MS: It was great. It was great. I was living my best life.

SI: Yes, but two days later?

MS: I woke up and could not find my arm in the bed. I just thought it was asleep. But then when I got up, you know, swinging like a pendulum. And I thought, all right, I'm no doctor, but something's not right. So I woke up my husband and he noticed the signs of a stroke. I was slurring my words a little bit. And I was disoriented and plus the arm. So he immediately called 9-1-1. And the ambulance came and then sort of the rest is history. It was a stroke.

SI: Yes. So what has happened between then and today?

MS: Well, kind of like those other reinventions that you talked about or that we were just talking about, It was scary, obviously, because your body is not reacting the way that you think that it should, you know, the way that it always has, and you don't know what's around the next corner. Are you going to be like this for the rest of your life? Are you getting the medical care that you should be getting? You're not a doctor. You don't know. You just have to trust and have that faith that everything's going to be OK. And in my case, I was really lucky because I landed at a mercy hospital in Muskegon. And then they coordinated with Saint Mary's in Grand Rapids. And I got the very best neurosurgeon that I could get. Ended up needing to get brain surgery, which was just that no pun intended, but kind of mind blowing, you know, that is something that I never would have imagined. And then I landed at Mary Free bed where they gave me just wonderful rehabilitative care. Met all kinds of really cool people. So, sort of the lesson that I took from it is this is not the journey I would have chosen, but this is the one that I'm on. And, you know, let's kind of make the best of it.

SI: Yes, and obviously look at your future the same way with the current rehab and obviously serving as a role model for others going through the same experience.

MS: Yeah. If you're looking for a role model or advice, it's that you have to believe that the work that you're putting in is going to help make you better. There's no guarantee, but day by day, you know, you sort of find yourself at the bottom of the hill, like poor Sisyphus. And you have to believe that doing the work that the occupational therapist, the physical therapists tell you, you're going to get a little bit further up that hill each day and that incremental progress you have to celebrate. So I have always measured my worth in life by productivity and efficiency and those are no longer my measuring sticks. I've had to reframe around that what success looks like for me and that has been a real growth opportunity, I would say

SI: Yes. Well, before we are finished, I'm going to ask you for a motto to get us up and inspire us, but let's get back to your talents. You said reframe. There is a book called Frame Shifting. What's the frame there?

MS: Correct, this is a book that I wrote with a colleague, another consultant Alison Heizer, and we both have similar consulting practices, helping clients solve problems and imagine outcomes in new ways. One of the problems that we experienced when we were working with corporate clients is that they tend to approach a problem with the same tools that they always have, and sometimes they work, but very often they don't. So, helping the client think about a challenge in a new way and maybe bring new tools to that problem solving opportunity makes a big difference in helping them move ahead. So we wrote the book Frame Shifting with the mind for corporate clients, but then I found in the stroke journey, it's very much the same thing. So in mentioning, I always measured myself by efficiency and productivity, that is a frame that helped me determine my value. But I can't use that frame anymore. And if I kept chipping away at it with that same perspective, I could get really depressed, you know, because I'm not efficient and I'm not productive. Getting dressed in the morning is a big challenge after, like you say, riding the bike for 100 miles. So I've had to reframe how I think about myself and how I think about the future. And the same methods that worked in the corporate world are actually working in my stroke journey as well, which is kind of neat. It was not my intention, but it really turned out pretty cool.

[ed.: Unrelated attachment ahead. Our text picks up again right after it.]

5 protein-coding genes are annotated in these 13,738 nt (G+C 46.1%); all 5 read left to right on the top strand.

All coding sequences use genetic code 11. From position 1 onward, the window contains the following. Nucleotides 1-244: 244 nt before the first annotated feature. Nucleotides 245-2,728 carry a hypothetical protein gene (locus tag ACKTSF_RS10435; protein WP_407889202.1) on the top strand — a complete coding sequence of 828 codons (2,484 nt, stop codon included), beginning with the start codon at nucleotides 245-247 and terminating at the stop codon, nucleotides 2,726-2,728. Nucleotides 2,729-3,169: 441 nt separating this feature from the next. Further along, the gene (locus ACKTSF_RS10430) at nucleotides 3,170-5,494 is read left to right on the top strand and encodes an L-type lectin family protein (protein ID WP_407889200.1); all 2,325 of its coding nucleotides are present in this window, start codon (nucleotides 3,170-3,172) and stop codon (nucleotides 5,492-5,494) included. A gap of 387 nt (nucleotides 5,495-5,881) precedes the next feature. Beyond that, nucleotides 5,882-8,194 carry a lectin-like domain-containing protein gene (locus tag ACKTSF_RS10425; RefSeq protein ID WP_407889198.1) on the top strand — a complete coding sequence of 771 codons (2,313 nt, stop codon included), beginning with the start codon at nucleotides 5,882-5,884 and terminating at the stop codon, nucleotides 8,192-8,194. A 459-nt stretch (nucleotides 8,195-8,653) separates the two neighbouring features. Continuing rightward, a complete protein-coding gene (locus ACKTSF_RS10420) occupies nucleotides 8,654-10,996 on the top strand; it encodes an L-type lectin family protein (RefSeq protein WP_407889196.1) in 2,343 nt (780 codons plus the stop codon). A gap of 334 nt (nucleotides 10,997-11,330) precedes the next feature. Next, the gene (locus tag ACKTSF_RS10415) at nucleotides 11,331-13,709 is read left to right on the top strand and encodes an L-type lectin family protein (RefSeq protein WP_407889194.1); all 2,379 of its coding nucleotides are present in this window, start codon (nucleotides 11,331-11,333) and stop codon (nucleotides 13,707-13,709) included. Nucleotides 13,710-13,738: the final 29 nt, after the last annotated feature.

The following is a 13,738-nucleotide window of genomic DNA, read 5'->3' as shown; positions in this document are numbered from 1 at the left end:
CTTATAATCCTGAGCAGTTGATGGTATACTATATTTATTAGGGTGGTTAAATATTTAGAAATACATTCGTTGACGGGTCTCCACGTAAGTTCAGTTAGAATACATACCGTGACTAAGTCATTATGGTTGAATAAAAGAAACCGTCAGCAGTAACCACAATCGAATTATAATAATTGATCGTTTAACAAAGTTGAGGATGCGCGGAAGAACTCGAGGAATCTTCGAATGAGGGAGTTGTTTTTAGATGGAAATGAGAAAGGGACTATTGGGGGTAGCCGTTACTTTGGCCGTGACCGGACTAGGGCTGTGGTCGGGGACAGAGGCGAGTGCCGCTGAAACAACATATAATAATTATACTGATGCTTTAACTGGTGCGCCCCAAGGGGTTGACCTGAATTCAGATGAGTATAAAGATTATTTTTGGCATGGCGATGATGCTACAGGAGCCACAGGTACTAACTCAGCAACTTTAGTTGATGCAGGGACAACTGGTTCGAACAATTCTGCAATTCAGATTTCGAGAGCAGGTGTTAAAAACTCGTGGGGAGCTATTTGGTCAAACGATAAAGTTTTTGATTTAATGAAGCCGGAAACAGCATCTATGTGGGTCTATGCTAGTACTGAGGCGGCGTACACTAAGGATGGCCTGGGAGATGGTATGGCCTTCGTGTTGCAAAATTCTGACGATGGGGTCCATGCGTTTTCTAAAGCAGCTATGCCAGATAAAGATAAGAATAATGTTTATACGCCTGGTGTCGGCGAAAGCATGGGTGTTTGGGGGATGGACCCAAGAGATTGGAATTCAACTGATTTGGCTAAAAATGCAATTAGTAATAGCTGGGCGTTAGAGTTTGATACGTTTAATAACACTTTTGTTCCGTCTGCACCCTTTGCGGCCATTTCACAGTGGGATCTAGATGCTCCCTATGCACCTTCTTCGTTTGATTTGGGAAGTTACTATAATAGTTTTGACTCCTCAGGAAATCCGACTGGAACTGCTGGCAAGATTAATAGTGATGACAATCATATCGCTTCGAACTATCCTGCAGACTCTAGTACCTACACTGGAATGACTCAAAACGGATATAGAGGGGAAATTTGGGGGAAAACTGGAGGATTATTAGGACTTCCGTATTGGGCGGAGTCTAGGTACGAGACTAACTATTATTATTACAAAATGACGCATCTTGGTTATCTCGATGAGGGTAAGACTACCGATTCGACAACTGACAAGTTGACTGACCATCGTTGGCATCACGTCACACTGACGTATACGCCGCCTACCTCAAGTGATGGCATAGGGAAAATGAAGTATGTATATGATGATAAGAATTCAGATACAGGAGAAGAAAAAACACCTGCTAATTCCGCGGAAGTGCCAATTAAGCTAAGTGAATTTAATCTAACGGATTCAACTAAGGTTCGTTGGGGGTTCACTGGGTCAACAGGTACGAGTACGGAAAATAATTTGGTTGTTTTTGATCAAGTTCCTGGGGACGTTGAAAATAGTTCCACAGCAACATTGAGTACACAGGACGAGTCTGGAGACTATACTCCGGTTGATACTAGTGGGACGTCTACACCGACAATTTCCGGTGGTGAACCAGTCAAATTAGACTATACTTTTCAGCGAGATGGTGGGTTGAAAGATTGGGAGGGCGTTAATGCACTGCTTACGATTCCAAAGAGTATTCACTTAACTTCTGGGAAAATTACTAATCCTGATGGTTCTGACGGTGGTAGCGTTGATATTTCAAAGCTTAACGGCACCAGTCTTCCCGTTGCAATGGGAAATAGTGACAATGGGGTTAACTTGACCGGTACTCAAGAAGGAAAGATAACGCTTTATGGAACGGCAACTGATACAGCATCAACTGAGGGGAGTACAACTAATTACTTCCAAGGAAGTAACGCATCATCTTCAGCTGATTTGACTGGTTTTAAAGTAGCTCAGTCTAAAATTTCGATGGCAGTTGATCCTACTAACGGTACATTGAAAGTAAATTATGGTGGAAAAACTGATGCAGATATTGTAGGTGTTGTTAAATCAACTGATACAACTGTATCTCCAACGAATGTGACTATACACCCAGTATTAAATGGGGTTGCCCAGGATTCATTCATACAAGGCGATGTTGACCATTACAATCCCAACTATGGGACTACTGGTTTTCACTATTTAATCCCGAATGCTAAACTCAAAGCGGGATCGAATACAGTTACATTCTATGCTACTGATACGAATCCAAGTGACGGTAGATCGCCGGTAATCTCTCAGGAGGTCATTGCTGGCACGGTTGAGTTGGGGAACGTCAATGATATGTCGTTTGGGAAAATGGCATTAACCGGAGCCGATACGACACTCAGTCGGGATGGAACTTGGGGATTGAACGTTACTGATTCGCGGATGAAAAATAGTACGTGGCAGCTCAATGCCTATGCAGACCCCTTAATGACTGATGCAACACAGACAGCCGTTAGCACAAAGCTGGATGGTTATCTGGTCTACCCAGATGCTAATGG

SI: Frame Shifting. Thank you for that. All right. Let's talk about it. How are the little kiddos?

MS: Well, that's another. So I mention storytelling with my family and we have a little granddaughter, Claire, Margaret, who's 4 and a half. And she comes to our farm and does all kinds of cool things that she doesn't get to do in the city. And so we started developing the stories about her adventures on the farm. And I turned that into a series of little children's books that I illustrated and wrote and then just had it bound, actually at Walgreens. And so this kind of opened up a whole new way of storytelling that's different from the corporate world, not quite so technical and a lot more fun, more whimsical. And so that kind of taps into a different part of my personality that's a lot of fun.

SI: Wonderful. All right. Let's talk cheese. Tell me about cheese making.

MS: Well, it's something that I wanted to learn how to do and decided to kind of teach myself. But the thing that was fascinating to me about it is it involves transformation. And that's always sort of been a theme in my life of reinvention and transformation. So you have this milk and you are going to make it into something completely unique and different. And it requires time, patience and a little pressure. And if that's not an analogy for life, I don't know what is. So I started to do this and then I ended up actually teaching cheese making classes because it turns out there's a lot of other crazy people like me that wanted to learn how to do it. And so I did that for a number of years. I haven't done it really recently since the stroke, because you really have to have 2 hands at the 2 handed project, but I highly recommend it. It's really interesting to do.

SI: And what about these spoiled chickens?